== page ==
The Blue Jay is a passerine North American bird that lives through most of eastern and central United States and southern Canada. Its breeding range is commonly in both deciduous and coniferous forests, although it is also commonly observed near and in residential areas. Its name is derived from its noisy, loquacious nature, which is why is it sometimes called a “jaybird”.
The Blue Jay bird has a predominant blue color with a white chest and underparts, complemented with a blue crest. The color of the plumage in the crest, back, wings, and tail ranges from lavender-blue to mid-blue. The face is white in color.
The well-defined crest found on its head may be raised or lowered, depending on its mood. It will be fully raised when the bird is excited or aggressive. And it bristles outwards, brush-like, when threatened. The crest rests on the head when it is resting or feeding among other members of its species.
The underneath portions of its body are white or light gray. A U-shaped collar forms around its neck, and a black border is found behind the crest. The wing primaries and tail are lined with black, sky-blue, and white streaks. The bill, legs, and eyes all exhibit black coloration. It has a broad, rounded tail.
Its total body length from bill to tail is 9-12 inches, and its wingspan runs from 13-17 inches. Its weight ranges from 2.5 to 3.5 ounces. It is quite smaller compared to an adult crow, and a little larger than a mature robin.
Both sexes have similar sizes and overall plumage. Also, its plumage is not seasonal and is mostly consistent throughout the year.
Distribution and Habitat
The preferred habitat locations of Blue Jays are forest edges. They are commonly observed near oaks, in forests, woodlots, towns, cities, and parks – where there is abundance of oaks or bird feeders.
The diet of Blue Jay birds primarily consists of nuts and seeds like acorns, grains, soft fruits, arthropods, and sometimes, small vertebrates. They get their food from trees, shrubs, and ground through gleaning. Sometimes, they hawk insects in mid-air. Sometimes, they would pick up dead or dying adult birds. Insects make up approximately 22 percent of their diet over the year.
Similar to squirrels, they are also known for hiding nuts that they will consume at a later date or time. When they eat, they would hold a seed or nut in feed and peck it open.
Blue Jay birds are noisy and aggressive birds. As a matter of fact, they create a wide variety of vocalizations that carry long distances. Most of their calls are produced while perching. They are also known as intelligent animals with complex social systems.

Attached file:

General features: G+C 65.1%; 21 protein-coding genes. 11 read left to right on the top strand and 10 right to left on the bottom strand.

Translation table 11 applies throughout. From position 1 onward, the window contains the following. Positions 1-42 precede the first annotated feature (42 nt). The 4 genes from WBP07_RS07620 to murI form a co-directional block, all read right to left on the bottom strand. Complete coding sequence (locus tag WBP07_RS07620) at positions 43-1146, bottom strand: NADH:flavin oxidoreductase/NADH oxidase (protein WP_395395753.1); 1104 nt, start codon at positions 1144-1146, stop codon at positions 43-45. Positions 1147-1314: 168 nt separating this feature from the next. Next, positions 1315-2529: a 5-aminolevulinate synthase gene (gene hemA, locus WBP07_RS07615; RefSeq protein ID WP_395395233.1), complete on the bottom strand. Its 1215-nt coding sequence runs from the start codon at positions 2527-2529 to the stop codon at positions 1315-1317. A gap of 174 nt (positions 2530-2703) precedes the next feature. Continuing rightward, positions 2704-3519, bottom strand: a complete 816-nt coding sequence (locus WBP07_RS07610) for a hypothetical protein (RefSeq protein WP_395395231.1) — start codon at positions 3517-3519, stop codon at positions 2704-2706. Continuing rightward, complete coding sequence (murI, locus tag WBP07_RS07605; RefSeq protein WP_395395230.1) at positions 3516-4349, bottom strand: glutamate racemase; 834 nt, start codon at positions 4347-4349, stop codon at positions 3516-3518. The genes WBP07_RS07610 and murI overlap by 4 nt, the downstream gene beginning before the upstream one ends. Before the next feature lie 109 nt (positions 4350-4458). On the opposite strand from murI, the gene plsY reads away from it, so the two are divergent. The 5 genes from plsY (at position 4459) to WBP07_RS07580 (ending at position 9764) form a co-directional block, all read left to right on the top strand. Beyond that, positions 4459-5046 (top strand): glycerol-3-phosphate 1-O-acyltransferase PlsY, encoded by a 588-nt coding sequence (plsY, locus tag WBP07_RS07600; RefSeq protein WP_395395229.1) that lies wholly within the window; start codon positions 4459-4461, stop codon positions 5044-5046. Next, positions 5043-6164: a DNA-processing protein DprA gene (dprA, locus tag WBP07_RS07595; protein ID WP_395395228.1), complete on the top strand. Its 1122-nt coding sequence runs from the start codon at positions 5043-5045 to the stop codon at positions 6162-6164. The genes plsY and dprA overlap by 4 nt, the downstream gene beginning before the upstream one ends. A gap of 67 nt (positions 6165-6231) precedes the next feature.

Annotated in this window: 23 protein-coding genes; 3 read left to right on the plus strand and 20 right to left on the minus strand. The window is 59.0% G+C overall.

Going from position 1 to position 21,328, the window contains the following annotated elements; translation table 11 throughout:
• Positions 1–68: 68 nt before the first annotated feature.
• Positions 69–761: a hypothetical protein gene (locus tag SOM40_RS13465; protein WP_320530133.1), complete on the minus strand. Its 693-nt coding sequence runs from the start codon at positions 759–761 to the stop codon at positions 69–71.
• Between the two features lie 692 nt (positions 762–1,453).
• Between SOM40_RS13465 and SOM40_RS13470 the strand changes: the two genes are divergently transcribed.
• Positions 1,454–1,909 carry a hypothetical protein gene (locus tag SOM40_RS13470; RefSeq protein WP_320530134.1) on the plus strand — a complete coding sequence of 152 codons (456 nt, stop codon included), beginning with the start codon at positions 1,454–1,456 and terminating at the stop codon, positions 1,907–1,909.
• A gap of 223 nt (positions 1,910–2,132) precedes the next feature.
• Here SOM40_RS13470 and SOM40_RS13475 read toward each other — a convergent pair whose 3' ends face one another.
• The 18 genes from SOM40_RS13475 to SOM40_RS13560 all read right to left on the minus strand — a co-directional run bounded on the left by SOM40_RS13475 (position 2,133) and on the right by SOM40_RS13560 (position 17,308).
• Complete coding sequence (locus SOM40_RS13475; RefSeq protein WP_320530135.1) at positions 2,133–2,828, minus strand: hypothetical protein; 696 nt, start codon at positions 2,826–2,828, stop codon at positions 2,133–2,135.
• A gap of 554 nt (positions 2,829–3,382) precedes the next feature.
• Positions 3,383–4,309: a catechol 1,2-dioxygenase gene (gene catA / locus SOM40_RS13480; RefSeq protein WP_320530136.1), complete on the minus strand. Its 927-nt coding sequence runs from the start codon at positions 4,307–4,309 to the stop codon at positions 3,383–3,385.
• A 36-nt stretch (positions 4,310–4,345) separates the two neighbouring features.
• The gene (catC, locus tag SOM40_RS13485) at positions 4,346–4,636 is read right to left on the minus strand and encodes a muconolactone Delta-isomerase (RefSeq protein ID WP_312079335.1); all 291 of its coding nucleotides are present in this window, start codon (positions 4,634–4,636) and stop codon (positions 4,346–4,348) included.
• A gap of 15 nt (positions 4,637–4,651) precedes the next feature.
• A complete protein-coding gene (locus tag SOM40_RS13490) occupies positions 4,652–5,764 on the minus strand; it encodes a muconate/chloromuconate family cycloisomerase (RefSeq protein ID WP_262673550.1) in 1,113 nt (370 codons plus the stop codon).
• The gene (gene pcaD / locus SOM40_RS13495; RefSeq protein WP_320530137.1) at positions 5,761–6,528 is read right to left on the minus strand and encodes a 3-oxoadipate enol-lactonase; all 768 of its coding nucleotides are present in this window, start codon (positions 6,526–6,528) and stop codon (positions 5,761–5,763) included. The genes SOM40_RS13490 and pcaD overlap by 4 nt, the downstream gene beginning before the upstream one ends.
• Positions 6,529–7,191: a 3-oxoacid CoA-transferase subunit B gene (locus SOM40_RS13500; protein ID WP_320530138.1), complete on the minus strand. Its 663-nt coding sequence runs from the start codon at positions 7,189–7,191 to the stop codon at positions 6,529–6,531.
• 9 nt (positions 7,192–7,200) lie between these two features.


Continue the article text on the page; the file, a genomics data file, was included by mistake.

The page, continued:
They are moderately slow fliers when not provoked. When flying, their bodies and tail are held in the same level, and joined with slow wing beats. And because of their slow flying speed, they are easy targets for hawks and owls in open areas. They commonly fly across open areas silently, particularly during migration. Sometimes, they would put food items in their throat pouch to cache somewhere else.
Both sexes participate in building the nest, which is often built in a branch of a tree. The nest is an open cup made of twigs, grass, and sometimes mud, and is often lined with rootlets. The nest is usually placed in the crotch or thick outer branches of deciduous or coniferous tree, commonly around 10-25 feet above the surface. The male Blue Jay does more gathering of materials, while the female takes charge in building the nest.
The clutch can have 2 to 7 eggs, which have a bluish or light brown color with some brown spots. The young birds are ‘altricial’ upon hatching, and are generally in a helpless condition. The nesting period spans from 8-12 days after hatching. After a few weeks, the young birds already fledge the nest.
The Blue Jay Bird is classified under the ‘Least Concern’ category of the IUCN. According to the North American Breeding Bird Survey, the population of the species has been slightly decreasing throughout their range since the year 1966. Its estimated global breeding population is 13 million, with 87 percent spending some parts of their year in the United States, and 13 percent living in Canada.
It has an 8 out of 20 rating on the Continental Concern Score and is not listed in the 2012 Watch List.